One-Pot Wonders

Cioppino (San Francisco version of Zuppa di Pesce)

June 14, 2009
Author Notes

This is an adaptation from a huge encyclopedic cookbook titled "FISH". My copy has vanished and I've been unable to track down another. I believe it was published in the 1980s.

It is fine to vary the types of seafood, but to make it a legitimate "Cioppino", you must include at least one fin fish, one crustacean and one mollusk. —Veronica

  • Serves 6
  • The Fish
  • 24 small clams in shells
  • 24 mussels
  • 1 1/2 pounds halibut or other firm white fish
  • 1 pound lge. shrimp in shells, split & deveined
  • 3/4 pound Dungeness crabmeat or lobster meat
  • The broth
  • 1 medium yellow onion
  • 6 sprigs Italian parsley
  • 2-3 lge. garlic cloves
  • 2 medium carrots
  • 2 lge. stalks celery
  • 1/4 cup good olive oil
  • 28 ounces canned Italian plum tomatoes
  • 14 ounces canned tomato puree
  • 1 cup red Burgundy or other dry red wine
  • 1 cup clam juice (or water)
  • 2 tablespoons red wine vinegar
  • 1 tablespoon crushed, mixed herbs (basil, rosemary, marjoram, oregano)
  • 1 teaspoon red pepper flakes
In This Recipe
  1. Place clams & mussels in a sink with cold water. Scrub the mussels to remove any grit and cut away the "beards" with a sharp knife.
  2. Chop the onion and parsley. Mince the garlic, carrots and celery.
  3. In a large pot with a tightly fitting lid, heat the olive oil and add the chopped/minced vegetables. Cook over low/medium heat until soft but not browned. (5-6 minutes stirring intermittently)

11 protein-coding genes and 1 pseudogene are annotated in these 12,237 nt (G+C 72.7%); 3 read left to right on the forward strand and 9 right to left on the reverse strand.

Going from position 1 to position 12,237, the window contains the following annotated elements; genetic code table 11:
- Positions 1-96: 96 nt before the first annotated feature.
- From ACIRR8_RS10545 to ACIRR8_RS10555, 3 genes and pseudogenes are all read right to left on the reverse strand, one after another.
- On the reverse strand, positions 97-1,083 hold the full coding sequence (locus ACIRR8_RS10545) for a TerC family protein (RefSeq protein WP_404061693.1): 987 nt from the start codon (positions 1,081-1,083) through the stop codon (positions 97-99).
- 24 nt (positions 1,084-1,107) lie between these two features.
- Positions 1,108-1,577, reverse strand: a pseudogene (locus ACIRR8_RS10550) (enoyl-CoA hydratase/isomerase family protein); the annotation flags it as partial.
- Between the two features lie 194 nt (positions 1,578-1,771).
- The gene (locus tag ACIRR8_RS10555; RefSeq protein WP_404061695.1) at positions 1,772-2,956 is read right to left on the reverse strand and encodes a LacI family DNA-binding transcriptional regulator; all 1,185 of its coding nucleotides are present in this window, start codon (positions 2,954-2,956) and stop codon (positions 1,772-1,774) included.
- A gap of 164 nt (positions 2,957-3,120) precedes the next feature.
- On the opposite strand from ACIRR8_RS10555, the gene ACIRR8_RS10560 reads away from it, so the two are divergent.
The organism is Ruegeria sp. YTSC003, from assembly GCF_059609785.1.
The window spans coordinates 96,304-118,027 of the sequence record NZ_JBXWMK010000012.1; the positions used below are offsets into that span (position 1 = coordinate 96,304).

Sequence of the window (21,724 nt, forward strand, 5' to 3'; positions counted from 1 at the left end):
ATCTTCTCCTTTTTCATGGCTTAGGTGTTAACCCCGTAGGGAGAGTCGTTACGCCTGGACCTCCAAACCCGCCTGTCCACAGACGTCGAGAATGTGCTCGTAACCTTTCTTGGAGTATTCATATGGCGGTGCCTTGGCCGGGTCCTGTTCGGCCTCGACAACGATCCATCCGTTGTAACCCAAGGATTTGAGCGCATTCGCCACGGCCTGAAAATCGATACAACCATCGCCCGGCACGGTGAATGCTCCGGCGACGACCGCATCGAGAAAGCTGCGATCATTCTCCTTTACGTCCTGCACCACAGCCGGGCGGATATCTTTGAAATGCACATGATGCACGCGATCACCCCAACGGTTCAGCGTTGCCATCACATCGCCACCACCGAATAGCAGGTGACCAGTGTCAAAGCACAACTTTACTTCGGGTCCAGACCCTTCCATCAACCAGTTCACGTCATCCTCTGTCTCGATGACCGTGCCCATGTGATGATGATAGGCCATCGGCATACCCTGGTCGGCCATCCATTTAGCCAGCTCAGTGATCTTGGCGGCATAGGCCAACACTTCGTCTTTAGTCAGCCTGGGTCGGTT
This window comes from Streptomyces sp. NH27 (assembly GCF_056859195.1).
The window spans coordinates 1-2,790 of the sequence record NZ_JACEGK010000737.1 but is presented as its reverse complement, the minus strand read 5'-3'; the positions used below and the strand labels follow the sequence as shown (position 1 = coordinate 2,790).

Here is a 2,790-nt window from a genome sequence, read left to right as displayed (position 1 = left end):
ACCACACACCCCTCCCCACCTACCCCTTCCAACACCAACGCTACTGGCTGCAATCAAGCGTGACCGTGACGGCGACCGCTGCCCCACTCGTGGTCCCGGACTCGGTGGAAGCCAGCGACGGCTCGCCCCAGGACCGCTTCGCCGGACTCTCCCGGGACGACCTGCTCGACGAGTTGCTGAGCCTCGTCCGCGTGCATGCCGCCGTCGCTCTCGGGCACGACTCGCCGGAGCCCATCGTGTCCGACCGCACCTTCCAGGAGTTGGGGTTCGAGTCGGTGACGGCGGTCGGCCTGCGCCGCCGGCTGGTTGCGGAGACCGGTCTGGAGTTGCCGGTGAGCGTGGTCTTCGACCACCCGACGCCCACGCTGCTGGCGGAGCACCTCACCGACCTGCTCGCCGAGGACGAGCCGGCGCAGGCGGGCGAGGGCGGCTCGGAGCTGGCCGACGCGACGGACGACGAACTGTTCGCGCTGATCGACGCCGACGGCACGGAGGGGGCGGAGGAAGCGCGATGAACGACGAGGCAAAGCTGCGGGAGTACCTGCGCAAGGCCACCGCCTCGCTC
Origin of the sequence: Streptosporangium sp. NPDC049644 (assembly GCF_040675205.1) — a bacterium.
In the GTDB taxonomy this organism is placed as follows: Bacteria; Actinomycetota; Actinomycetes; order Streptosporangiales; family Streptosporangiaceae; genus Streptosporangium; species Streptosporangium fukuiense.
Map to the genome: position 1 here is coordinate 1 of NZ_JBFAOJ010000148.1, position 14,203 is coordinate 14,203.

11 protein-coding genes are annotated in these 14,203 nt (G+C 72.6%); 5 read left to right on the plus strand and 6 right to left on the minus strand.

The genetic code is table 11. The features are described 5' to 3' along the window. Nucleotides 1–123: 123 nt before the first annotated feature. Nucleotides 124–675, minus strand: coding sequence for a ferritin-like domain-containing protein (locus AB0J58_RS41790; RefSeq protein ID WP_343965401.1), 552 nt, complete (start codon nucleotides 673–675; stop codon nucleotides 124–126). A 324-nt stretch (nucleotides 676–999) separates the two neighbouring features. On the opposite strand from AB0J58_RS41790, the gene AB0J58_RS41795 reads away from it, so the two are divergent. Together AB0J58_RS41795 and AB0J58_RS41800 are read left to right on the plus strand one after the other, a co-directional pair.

4. Add the tomatoes, tomato puree, wine, clam juice, vinegar, herbs and red pepper flakes. Bring to a boil, then lower heat and simmer uncovered for 30-40 minutes. Then place in another container. (This can be done ahead of time, cooled and refrigerated but be sure to bring back to a simmer before adding to the fish when finishing the soup.)
  5. While the soup is simmering, prepare the fish: Cut halibut into serving size pieces. Tear crabmeat or lobster into bite size pieces. Throw away any mussels or clams that float to the surface in the sink, drain in colander.
  6. Place the fish in the large pot, with the clams and mussels on the top. Pour over the soup that you've brought back to a simmer. Cover tightly and cook over low/medium heat for 20-25 minutes. Remove lid to see if all the clams and mussels have opened--if not, cook for another 5 minutes or until they open. It is unlikely that you'll need salt as the seawater released from the clams and mussels usually adds all the natural saltiness necessary.
  7. Serve in large heated bowls with a good crusty bread alongside and a simple salad. Red wine goes nicely with this but white is fine as well.

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